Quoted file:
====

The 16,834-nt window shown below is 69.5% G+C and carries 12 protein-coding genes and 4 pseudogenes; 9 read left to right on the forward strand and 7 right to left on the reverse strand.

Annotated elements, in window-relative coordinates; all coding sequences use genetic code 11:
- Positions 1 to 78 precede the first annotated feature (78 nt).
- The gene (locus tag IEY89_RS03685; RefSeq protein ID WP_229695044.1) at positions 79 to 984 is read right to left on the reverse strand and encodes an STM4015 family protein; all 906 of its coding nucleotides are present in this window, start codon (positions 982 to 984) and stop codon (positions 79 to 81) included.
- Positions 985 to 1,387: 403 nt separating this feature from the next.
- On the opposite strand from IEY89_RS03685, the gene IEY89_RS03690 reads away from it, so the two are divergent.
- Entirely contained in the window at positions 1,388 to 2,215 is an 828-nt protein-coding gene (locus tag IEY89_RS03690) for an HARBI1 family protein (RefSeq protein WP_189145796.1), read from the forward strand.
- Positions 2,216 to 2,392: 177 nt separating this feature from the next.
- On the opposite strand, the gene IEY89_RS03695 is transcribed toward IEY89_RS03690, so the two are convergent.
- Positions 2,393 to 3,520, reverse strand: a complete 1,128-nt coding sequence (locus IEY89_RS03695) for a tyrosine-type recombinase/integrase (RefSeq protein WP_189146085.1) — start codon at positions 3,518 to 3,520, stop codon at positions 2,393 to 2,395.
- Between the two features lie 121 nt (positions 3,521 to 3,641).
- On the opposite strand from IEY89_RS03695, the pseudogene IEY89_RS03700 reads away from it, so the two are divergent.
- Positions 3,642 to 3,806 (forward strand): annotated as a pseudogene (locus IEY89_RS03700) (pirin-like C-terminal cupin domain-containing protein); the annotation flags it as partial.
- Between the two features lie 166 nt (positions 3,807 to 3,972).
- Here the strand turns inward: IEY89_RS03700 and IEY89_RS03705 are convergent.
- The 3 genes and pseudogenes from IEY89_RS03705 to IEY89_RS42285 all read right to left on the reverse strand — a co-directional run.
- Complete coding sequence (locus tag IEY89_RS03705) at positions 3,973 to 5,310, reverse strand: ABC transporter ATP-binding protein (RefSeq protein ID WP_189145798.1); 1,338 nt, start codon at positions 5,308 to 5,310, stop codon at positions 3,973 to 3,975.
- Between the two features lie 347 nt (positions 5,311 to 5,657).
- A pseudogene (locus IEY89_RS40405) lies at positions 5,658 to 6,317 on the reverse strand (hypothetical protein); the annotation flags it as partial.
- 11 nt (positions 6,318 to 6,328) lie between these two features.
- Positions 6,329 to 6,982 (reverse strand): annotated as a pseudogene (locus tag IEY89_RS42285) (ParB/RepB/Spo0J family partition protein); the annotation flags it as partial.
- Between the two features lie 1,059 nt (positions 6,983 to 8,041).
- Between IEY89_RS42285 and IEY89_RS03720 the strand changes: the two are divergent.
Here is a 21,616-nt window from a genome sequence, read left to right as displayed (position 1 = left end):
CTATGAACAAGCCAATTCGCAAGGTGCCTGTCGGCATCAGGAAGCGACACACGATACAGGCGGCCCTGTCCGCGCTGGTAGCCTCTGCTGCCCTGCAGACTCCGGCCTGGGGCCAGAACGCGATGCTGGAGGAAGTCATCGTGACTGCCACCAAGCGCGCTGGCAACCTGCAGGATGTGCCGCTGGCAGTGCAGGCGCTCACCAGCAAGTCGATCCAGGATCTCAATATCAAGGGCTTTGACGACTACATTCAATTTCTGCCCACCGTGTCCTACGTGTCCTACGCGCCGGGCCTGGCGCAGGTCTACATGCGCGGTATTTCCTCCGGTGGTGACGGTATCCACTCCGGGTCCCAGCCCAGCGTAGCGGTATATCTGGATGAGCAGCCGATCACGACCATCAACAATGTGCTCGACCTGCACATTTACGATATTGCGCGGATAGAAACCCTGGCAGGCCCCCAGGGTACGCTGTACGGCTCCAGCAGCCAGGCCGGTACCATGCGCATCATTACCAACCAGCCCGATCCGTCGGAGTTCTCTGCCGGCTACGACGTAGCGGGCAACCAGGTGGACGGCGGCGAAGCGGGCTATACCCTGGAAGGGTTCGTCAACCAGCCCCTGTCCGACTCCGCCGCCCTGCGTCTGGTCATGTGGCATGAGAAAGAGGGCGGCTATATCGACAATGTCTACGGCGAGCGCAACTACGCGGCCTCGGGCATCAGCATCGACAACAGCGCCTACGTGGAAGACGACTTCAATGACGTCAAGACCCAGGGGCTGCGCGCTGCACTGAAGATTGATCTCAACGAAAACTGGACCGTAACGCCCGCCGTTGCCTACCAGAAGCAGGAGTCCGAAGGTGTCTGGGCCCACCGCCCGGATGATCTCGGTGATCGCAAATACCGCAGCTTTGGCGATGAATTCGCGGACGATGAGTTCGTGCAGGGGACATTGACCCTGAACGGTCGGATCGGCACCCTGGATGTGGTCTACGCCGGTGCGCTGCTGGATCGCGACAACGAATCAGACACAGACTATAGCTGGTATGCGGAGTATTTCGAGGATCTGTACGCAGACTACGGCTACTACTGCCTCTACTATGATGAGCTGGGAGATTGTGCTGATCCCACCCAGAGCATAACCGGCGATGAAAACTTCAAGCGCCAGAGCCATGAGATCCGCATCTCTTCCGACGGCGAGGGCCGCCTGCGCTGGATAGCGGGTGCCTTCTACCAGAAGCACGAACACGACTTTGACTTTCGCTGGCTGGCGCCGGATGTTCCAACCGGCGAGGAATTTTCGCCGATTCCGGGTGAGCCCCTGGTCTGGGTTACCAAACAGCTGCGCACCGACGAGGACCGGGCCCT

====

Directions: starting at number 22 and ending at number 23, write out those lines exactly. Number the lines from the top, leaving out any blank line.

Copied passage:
- Between the two features lie 1,059 nt (positions 6,983 to 8,041).
- Between IEY89_RS42285 and IEY89_RS03720 the strand changes: the two are divergent.